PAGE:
Command-line executable Python script to re-run the given command every time files are modified in the current directory or its subdirectories.
rerun [--help|-h] [--verbose|-v] [--ignore|-i=<file>] [--version] <command>
<command> Command to execute --help|-h Show this help message and exit. --ignore|-i=<file> File or directory to ignore. Any directories of the given name (and their subdirs) are excluded from the search for changed files. Any modification to files of the given name are ignored. The given value is compared to basenames, so for example, "--ignore=def" will skip the contents of directory "./abc/def/" and will ignore file "./ghi/def". Can be specified multiple times. --verbose|-v Display the names of changed files before the command output. --version Show version number and exit.
Rerun detects changes to files by polling file modification times once per second. It looks in the current directory and all its subdirectories. On detecting any changes, it clears the terminal and reruns the given command.
It always ignores directories called .svn, .git, .hg, .bzr, build and dist.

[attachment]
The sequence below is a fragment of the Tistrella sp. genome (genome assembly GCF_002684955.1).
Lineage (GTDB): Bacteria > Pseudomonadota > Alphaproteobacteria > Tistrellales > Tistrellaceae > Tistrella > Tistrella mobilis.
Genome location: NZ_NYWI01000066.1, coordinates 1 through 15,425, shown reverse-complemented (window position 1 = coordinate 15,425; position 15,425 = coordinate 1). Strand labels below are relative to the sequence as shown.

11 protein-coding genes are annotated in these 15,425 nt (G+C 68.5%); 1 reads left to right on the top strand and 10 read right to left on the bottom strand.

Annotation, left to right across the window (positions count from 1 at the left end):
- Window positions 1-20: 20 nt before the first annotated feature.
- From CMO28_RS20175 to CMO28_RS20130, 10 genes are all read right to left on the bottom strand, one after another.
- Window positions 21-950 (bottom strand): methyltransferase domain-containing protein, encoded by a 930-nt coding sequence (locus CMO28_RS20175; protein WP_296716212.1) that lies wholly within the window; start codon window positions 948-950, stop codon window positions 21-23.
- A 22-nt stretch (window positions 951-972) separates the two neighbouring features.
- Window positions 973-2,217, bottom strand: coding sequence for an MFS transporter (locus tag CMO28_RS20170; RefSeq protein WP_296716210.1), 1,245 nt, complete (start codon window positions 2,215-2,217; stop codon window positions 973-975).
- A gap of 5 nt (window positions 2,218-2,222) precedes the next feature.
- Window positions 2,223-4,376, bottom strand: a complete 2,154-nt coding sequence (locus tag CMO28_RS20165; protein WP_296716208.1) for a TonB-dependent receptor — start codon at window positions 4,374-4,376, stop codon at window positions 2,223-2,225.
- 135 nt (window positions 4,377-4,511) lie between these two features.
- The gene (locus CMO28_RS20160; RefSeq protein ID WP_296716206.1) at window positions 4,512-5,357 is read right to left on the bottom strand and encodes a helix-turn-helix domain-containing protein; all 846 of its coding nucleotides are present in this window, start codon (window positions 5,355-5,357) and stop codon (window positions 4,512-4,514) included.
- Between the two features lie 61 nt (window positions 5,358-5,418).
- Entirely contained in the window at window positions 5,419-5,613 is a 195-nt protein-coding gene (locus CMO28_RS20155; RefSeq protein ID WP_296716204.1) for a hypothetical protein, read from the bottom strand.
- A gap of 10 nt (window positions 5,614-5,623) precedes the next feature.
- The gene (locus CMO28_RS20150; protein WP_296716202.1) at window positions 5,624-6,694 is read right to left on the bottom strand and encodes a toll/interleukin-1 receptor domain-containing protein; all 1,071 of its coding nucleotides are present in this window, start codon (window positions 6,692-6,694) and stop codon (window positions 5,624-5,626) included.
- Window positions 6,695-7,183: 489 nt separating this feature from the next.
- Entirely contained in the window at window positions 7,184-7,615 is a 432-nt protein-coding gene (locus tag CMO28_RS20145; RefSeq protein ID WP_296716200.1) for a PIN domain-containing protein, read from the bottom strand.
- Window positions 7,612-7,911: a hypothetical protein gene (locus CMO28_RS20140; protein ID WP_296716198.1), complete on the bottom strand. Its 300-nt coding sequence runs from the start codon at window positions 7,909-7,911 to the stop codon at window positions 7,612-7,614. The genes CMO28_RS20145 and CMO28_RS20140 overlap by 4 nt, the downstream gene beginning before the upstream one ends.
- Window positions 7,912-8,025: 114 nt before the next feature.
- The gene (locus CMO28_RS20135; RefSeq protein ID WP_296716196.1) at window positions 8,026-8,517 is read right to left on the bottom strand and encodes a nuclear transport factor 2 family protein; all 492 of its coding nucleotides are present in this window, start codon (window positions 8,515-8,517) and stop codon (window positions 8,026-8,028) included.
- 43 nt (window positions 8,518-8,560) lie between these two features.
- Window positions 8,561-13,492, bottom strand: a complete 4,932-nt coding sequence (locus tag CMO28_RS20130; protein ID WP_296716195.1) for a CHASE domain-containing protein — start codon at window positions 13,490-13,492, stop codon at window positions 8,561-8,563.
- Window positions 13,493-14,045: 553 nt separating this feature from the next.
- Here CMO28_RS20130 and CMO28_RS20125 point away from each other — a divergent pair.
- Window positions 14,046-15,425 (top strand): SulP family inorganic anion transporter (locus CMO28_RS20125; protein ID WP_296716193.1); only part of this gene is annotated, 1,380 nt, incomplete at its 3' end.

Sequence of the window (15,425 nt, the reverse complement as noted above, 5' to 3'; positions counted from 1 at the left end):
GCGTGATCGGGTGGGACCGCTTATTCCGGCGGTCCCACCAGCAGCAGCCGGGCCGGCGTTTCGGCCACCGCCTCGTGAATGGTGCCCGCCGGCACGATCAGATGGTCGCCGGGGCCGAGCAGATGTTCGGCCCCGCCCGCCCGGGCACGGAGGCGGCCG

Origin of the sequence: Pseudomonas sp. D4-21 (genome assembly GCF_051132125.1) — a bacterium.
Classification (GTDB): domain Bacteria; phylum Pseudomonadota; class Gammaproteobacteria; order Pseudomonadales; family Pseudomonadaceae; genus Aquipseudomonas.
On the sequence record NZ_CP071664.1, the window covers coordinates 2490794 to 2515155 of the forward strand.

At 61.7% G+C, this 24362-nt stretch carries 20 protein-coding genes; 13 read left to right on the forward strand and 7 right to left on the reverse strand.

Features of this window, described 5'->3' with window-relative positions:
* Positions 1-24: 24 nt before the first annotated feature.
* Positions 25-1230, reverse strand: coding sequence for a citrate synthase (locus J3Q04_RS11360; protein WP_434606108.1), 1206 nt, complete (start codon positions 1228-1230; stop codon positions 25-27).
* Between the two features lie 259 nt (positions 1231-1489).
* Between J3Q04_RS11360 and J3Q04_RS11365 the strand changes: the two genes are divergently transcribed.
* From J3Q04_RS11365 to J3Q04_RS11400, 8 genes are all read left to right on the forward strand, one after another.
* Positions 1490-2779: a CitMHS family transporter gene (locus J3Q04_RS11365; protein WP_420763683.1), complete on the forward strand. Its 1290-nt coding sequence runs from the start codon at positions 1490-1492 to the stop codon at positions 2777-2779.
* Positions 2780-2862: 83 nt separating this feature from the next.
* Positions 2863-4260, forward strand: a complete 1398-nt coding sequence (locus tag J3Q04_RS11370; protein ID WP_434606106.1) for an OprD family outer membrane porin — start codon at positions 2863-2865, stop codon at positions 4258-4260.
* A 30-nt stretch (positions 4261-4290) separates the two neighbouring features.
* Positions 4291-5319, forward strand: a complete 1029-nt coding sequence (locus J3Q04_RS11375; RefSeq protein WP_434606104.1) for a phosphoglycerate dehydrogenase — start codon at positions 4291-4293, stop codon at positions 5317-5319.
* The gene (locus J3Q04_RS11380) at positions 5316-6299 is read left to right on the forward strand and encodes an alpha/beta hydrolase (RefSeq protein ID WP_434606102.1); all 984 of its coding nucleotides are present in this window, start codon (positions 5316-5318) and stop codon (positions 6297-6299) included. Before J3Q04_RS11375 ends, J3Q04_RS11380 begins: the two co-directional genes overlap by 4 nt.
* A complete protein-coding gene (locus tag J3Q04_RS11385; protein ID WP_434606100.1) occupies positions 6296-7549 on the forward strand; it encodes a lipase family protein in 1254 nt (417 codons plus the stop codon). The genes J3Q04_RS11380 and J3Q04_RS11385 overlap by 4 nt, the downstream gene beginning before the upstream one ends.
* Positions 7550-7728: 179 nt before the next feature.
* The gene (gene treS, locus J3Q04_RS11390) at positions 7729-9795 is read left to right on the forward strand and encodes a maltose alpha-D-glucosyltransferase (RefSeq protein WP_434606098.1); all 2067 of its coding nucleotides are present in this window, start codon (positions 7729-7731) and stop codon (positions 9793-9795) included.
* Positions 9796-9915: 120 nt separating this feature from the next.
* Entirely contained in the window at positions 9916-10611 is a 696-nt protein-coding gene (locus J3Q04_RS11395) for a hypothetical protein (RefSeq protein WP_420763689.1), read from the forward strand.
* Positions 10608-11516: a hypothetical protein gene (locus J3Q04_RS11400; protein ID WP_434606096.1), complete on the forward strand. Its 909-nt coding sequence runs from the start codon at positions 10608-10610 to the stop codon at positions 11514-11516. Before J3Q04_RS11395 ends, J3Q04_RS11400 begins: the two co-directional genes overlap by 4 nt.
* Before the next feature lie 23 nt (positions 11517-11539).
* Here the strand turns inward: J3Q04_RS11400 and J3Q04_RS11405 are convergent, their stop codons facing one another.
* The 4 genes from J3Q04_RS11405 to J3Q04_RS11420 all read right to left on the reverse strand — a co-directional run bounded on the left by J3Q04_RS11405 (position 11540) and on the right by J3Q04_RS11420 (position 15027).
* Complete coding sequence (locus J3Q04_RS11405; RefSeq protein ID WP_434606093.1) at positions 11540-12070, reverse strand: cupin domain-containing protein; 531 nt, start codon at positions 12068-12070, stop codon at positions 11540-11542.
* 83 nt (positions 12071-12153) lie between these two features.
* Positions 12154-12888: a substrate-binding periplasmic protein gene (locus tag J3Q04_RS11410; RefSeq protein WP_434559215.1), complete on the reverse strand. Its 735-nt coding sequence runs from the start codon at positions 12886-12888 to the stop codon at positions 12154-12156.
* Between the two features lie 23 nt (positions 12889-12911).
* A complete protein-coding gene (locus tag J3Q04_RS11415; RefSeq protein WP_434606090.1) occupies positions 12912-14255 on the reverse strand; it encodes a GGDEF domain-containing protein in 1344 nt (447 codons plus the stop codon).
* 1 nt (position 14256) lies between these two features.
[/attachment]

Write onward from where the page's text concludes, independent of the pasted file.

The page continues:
It always ignores files ending with .pyc or .pyo.
rerun python -m unittest mypackage.mymodule
will rerun your tests every time you save your source code, but it won't rerun the tests a second time when .pyo files get updated as a result of executing the tests. Handy for seeing the new test results in another console window after you hit 'save' in your editor, without having to change window focus.
Tested on MacOSX, Ubuntu, WindowsXP, Windows 7.
Tested under Python2.7 or 3.2. May run under Python 2.6 or older with PyPI package 'argparse' installed.
No other dependencies.
pip install rerun
Polling for modification times perhaps isn't ideal. Registering of OS-specific notifications of file system events might be better. In practice though, I haven't noticed it burden my machine in directories containing hundreds of files.
It might be handy if '--ignore' accepted globs, e.g. "*.tmp"
PyPI package 'watchdog' is a cross-platform library for handling file-system events, which includes script 'watchmedo', which looks like a more serious and heavy-duty version of 'Rerun'.
The idea came from the Bash command 'watch', and inspiration for this implementation came from an old blog post by Jeff Winkler, whos website http://jeffwinkler.net seems to have now died.